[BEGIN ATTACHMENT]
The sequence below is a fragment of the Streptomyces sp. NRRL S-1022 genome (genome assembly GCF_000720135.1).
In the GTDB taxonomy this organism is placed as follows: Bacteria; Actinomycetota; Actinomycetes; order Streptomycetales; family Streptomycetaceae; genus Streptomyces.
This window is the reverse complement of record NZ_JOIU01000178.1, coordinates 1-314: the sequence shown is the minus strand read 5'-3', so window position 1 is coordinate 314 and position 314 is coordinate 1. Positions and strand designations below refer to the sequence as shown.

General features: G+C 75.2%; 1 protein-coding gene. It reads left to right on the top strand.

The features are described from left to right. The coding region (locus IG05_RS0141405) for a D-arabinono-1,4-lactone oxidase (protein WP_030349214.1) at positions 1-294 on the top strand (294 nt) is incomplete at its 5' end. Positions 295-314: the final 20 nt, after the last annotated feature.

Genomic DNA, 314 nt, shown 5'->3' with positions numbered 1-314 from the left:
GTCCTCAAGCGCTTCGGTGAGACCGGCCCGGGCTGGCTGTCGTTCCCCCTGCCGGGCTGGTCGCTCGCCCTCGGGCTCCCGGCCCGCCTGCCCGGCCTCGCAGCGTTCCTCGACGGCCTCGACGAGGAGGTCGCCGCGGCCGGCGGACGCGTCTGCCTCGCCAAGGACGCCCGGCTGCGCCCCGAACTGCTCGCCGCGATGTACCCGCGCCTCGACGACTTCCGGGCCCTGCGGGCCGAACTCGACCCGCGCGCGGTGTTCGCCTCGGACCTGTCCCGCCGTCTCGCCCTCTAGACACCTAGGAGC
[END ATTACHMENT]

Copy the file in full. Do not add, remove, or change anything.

The sequence below is a fragment of the Streptomyces sp. NRRL S-1022 genome (genome assembly GCF_000720135.1).
In the GTDB taxonomy this organism is placed as follows: Bacteria; Actinomycetota; Actinomycetes; order Streptomycetales; family Streptomycetaceae; genus Streptomyces.
This window is the reverse complement of record NZ_JOIU01000178.1, coordinates 1-314: the sequence shown is the minus strand read 5'-3', so window position 1 is coordinate 314 and position 314 is coordinate 1. Positions and strand designations below refer to the sequence as shown.

General features: G+C 75.2%; 1 protein-coding gene. It reads left to right on the top strand.

The features are described from left to right. The coding region (locus IG05_RS0141405) for a D-arabinono-1,4-lactone oxidase (protein WP_030349214.1) at positions 1-294 on the top strand (294 nt) is incomplete at its 5' end. Positions 295-314: the final 20 nt, after the last annotated feature.

Genomic DNA, 314 nt, shown 5'->3' with positions numbered 1-314 from the left:
GTCCTCAAGCGCTTCGGTGAGACCGGCCCGGGCTGGCTGTCGTTCCCCCTGCCGGGCTGGTCGCTCGCCCTCGGGCTCCCGGCCCGCCTGCCCGGCCTCGCAGCGTTCCTCGACGGCCTCGACGAGGAGGTCGCCGCGGCCGGCGGACGCGTCTGCCTCGCCAAGGACGCCCGGCTGCGCCCCGAACTGCTCGCCGCGATGTACCCGCGCCTCGACGACTTCCGGGCCCTGCGGGCCGAACTCGACCCGCGCGCGGTGTTCGCCTCGGACCTGTCCCGCCGTCTCGCCCTCTAGACACCTAGGAGC